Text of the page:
historic3Picture from 1999: The inauguration speech by Dr Montplaisir



Picture from 1999: Electrodes installation
historic2Picture from 1999: The team of the Pain and Sleep Laboratory at that time  



In the 2000s, the Center recruited a cardiologist, Dr. Paola Lanfranchi, who developed a research program on cardiovascular function in normal and pathological sleep, Dr Antonio Zadra, who specializes in the study of dreams and somnambulism, and Dr Jean-Francois Gagnon, who studies cognitive disorders associated with parasomnias and sleep disorders in neurodegenerative diseases like Parkinson's disease and dementia of the Alzheimer type. In 2009 and 2010, the group welcomed two new researchers, Dr Valérie Mongrain, who established a laboratory to study the molecular regulation of sleep, and Dr Nadia Gosselin, specializing in the neuropsychology of sleep disorders, degenerative diseases and traumatic brain injury. In 2011, Dr Alex Desautels, a neurologist and researcher interested in the pathophysiology and genetic of sleep disorders, and Dr Louis De Beaumont, an expert in brain plasticity and traumatic brain injury. The group highlights the important contribution of Dr. Paola Lanfranchi to the study of the cardiovascular function during sleep, who left the CARSM in 2012. Finally, it is in 2014 that the last two members joined the group: Dr Johannes Frasnelli, specialized in pathology of the chemical sens such as smell and Dr Simon Warby who is specialized in genetic modifiers affecting human sleep.





Elocution of Dr Montplaisir


Latest technologies for simultaneous monitoring

Details of our studies and systems explained by a researcher of the CARSM.


The creation of the CARSM
In 2006, the Group obtained a grant of $5 million from the Canadian Foundation for Innovation (CFI) to build a new wing at the Hôpital du Sacré-Coeur de Montréal, with an area of 500m2, that is fully dedicated to research in sleep medicine. This new building, completed in 2010, is devoted among other things to studying the cerebral functioning following a traumatic brain injury. The new wing is equiped for the detailed study of the functioning of the autonomic nervous system during sleep and for photobiology. It also houses a laboratory for the study sleep apnea, an olfactive laboratory and a transcranial magnetic stimulation device, as well as a laboratory dedicated specifically to sleep-pain interactions led by Dr Gilles Lavigne. The new construction also houses a brain imaging scanner, which uses a new technology particularly well-suited to the sleeping subject: a high-resolution single photon emission computed tomography (HR SPECT) scanner. It was after these major developments that the Centre for Sleep and Biological Rhythms has changed its name to become the Centre for Advanced Research in Sleep Medicine (CARSM).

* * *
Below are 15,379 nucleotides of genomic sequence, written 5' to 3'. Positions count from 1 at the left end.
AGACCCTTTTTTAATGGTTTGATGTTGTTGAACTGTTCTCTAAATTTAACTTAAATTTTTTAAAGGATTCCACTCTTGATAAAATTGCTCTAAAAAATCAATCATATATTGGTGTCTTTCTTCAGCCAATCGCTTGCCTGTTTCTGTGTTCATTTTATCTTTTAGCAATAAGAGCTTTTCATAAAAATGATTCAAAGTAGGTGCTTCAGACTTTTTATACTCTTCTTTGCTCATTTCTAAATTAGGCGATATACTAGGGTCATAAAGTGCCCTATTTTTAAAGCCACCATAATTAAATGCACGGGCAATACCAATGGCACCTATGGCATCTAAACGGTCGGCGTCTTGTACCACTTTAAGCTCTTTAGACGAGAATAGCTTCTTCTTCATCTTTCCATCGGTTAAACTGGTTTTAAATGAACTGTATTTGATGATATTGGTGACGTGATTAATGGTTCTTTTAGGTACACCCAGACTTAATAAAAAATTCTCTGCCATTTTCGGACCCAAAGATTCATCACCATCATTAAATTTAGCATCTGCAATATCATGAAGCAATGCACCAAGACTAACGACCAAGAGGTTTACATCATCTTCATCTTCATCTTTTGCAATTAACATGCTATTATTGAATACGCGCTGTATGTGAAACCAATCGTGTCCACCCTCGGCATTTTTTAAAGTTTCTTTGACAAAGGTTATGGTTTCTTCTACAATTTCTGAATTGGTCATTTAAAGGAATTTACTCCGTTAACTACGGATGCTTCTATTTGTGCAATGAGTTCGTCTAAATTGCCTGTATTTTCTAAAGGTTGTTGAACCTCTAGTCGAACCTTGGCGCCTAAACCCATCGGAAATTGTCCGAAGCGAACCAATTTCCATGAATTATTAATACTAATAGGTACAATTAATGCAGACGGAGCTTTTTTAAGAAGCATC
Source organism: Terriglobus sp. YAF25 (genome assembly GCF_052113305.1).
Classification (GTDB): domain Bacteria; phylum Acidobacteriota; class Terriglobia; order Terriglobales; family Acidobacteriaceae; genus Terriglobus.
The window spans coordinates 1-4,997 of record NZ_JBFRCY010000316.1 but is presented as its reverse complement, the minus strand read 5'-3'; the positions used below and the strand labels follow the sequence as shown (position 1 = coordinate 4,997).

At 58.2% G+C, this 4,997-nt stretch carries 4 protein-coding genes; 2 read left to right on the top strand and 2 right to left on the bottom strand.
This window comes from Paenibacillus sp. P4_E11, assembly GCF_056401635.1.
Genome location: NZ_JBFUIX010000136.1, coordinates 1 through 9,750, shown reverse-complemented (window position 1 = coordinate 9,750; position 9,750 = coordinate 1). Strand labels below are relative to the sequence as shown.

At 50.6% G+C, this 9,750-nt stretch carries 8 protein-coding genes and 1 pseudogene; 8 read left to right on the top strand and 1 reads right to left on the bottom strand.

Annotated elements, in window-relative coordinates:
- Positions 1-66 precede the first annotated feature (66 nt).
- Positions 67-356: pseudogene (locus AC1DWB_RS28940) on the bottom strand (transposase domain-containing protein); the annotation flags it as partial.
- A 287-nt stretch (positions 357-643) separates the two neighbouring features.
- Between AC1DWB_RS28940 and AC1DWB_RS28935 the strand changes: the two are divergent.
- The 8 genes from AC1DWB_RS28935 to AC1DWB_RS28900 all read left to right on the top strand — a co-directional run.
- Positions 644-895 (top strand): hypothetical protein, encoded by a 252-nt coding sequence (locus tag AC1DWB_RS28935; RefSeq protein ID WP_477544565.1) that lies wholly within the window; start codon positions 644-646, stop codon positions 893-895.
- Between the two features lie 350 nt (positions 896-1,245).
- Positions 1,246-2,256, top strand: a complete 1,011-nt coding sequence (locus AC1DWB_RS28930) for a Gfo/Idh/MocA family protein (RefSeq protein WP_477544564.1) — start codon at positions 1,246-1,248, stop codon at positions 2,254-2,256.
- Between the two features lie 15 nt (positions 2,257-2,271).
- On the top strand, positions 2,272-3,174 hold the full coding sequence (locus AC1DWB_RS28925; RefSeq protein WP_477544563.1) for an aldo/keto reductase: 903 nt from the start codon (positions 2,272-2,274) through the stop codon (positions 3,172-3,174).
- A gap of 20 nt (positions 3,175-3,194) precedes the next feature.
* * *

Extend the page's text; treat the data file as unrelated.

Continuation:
Today, the CARSM is composed of 13 researchers (Montplaisir, Lavigne, Nielsen, Dumont, Carrier, Zadra, Gagnon, Gosselin, Mongrain, Desautels, De Beaumont, Frasnelli and Warby) and about forty research fellows and masters, doctoral and postdoctoral students. Since the opening of the Centre in 1977, more than one hundred graduate students have been trained and that number will continue to grow with the arrival of equally dynamic new researchers in the group. The research themes specified in the curricula of CARSM researchers are becoming more specialized, diverse and multidisciplinary. The different researchers and shared infrastructure continue to successfully promote collaborations between fields of expertise, to contribute to the advancement of knowledge about sleep medicine and thus allow the CARSM to maintain its position as a world leader in the study of normal and pathological sleep.